hears the chairman of selectors draw up
demarcation lines for England's captain
captain are starting second honeymoon
Raymond Illingworth's re-endorsement of Michael Atherton as the England cricket captain yesterday was as verbally unenthusiastic as it had been temporally long-winded, reinforcing suspicions that Atherton came perilously close to walking the plank on charges of uninspiring leadership and insubordination to a superior officer.
Far from displaying a united front, Illingworth and Atherton conducted separate press conferences yesterday, and despite Illingworth concluding with "our relationship is as good as ever" this is a clear case of a second honeymoon starting with separate bedrooms.
Atherton, in fact, probably owes his job to a combination of two things. Firstly, the removal from the selection panel of Brian Bolus, who was more completely in Illingworth's pocket than any of last summer's dirt in Atherton's, and the poor performance in Australia, culminating in his retirement from Test cricket, of Mike Gatting.
Illingworth was not convinced about promoting the vice-captain, Alec Stewart, but was sufficiently dewy eyed about Gatting (not to mention piqued at Atherton's not very well concealed displeasure at Illingworth's insistence on Gatting's inclusion in the winter tour squad) to have gone back to Gatting had the former captain made a better fist of it in Australia.
Neither would his co-selector Fred Titmus, who publicly rebuked Atherton for moaning about both the age of the selectors and some of his team-mates, have fought in Atherton's corner, and it is just as well for the captain that Bolus's replacement on the selection panel, David Graveney, went in to bat for him.
Unlike his predecessor Ted Dexter, Illingworth is not the sort to go in for cosmetic displays of harmony when something is needling him, and yesterday he made it pretty clear that he would prefer Atherton to be a little more expansive on the field, and a little less expansive off it.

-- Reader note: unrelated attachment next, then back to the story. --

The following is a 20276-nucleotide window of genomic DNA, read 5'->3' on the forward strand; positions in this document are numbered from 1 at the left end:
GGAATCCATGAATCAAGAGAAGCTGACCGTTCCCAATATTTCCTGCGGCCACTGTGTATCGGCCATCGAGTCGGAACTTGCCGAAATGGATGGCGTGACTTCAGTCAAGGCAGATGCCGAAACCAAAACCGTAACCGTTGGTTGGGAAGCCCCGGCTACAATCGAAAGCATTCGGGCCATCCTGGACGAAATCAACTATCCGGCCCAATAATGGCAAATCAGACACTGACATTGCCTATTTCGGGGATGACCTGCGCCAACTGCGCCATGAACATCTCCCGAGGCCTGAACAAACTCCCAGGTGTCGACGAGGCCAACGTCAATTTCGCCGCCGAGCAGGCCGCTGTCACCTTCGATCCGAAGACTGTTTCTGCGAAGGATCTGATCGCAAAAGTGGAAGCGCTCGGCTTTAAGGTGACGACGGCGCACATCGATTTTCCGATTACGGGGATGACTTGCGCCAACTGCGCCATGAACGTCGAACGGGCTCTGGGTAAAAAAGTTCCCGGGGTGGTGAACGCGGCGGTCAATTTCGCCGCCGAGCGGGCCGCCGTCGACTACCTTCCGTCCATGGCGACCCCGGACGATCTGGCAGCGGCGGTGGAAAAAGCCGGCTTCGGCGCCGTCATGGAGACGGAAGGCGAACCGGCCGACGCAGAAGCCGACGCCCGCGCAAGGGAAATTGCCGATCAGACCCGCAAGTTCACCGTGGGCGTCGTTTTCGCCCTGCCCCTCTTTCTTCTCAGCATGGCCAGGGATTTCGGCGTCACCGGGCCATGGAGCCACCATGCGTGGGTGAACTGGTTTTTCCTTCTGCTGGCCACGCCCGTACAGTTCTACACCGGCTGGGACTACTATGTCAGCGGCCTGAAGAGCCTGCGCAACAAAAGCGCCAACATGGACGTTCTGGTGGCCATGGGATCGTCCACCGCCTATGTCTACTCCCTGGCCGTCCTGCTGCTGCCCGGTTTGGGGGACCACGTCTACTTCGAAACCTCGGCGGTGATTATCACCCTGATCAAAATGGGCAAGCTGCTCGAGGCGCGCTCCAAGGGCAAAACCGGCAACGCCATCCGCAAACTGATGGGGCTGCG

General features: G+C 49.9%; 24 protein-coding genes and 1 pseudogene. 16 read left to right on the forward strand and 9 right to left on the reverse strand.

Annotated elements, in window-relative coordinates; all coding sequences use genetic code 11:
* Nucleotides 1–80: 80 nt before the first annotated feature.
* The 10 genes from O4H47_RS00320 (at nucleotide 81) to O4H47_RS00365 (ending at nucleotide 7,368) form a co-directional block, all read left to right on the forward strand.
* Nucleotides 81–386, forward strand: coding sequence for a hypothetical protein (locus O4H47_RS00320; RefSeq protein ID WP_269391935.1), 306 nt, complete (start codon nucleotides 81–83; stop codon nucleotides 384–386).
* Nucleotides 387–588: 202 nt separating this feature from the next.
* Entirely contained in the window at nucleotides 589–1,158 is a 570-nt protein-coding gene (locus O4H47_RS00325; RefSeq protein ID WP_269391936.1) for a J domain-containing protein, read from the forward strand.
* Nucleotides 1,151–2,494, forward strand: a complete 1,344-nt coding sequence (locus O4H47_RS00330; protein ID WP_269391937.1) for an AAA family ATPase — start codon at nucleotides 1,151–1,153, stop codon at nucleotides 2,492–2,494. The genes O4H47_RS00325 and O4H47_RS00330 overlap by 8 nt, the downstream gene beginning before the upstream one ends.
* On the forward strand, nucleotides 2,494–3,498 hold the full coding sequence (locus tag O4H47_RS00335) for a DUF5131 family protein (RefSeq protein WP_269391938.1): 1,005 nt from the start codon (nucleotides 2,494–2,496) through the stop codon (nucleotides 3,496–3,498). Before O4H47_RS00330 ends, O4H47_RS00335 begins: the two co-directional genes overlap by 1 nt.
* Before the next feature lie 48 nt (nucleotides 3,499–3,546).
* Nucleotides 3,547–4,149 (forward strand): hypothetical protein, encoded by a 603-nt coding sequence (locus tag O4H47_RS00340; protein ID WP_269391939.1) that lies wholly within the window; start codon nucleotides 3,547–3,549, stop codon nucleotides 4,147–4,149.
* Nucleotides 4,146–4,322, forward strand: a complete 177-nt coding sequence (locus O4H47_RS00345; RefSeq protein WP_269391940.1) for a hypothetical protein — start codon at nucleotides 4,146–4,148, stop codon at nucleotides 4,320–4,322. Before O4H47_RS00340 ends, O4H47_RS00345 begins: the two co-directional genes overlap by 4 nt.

"We have had problems over the past few months, which is no secret," Illingworth said, "and we want the captain to do the business on the field." Off the field, however, Illingworth's preference is for Atherton to mind his own business.
"We wanted to clear up a few things with him, and demarcation lines have been drawn up," he said rather ominously. "It is not a captain's job to be going around criticising selectors, and I certainly wouldn't have gone around criticising Alec Bedser and Don Kenyon when I was in charge."
This would probably have brought a wry smile to Atherton's face, in that Illingworth did not mention that they had come to any reciprocal arrangement, whereby the chairman would promise not to call the team a bunch of leaderless twerps at media luncheons.
"If he [Atherton] has got something to say, he can say it in committee," said Illingworth. And he (Atherton) doubtless will do after digesting Illingworth's comments about his on-the-field deportment, which the chairman apparently finds less than inspiring.
"The team was a bit flat in Australia," Illingworth said, "and Mike feels the same. But whether we agree on the reasons is another matter."
This they clearly do not. Illingworth pointed the finger at Atherton's low-key body language, while Atherton blames Illingworth for dodgy selections.
When Atherton arrived at Headingley after a Sunday morning game of golf, his first question was "what's he [Illingworth] been saying?" And when he was informed that the chairman considered that his body language was straight out of Madame Tussauds, Atherton rather took the hump.
"Want me to wave my arms about a bit more, is that it?" Atherton said, and then adopted body language that conveyed extreme shirtiness. "I may not always look it, perhaps, but I am always very enthusiastic about my cricket."
And what about Illingworth's references to demarcation lines? In other words, would he care to mind his tongue in future?
Atherton said: "I think it's important that what is said in a private setting remains that way. But I have never been shy of expressing opinions. Raymond certainly hasn't, and I shall be expressing my opinions to him."
He would be as well expressing them to the Speaking Clock, and Atherton's conclusion yesterday that he did not feel his authority had been watered down appears to be based on the understanding that Illingworth has consented to allowing him to conduct the toss.
Illingworth also announced yesterday that he had yet to appoint the specialist coaches he had expected to finalise last week, which, decoded, means that Geoffrey Boycott is playing hard to get. The one cheery omen for the summer is that the West Indies will be nothing like as difficult opponents as England manage to create among themselves.
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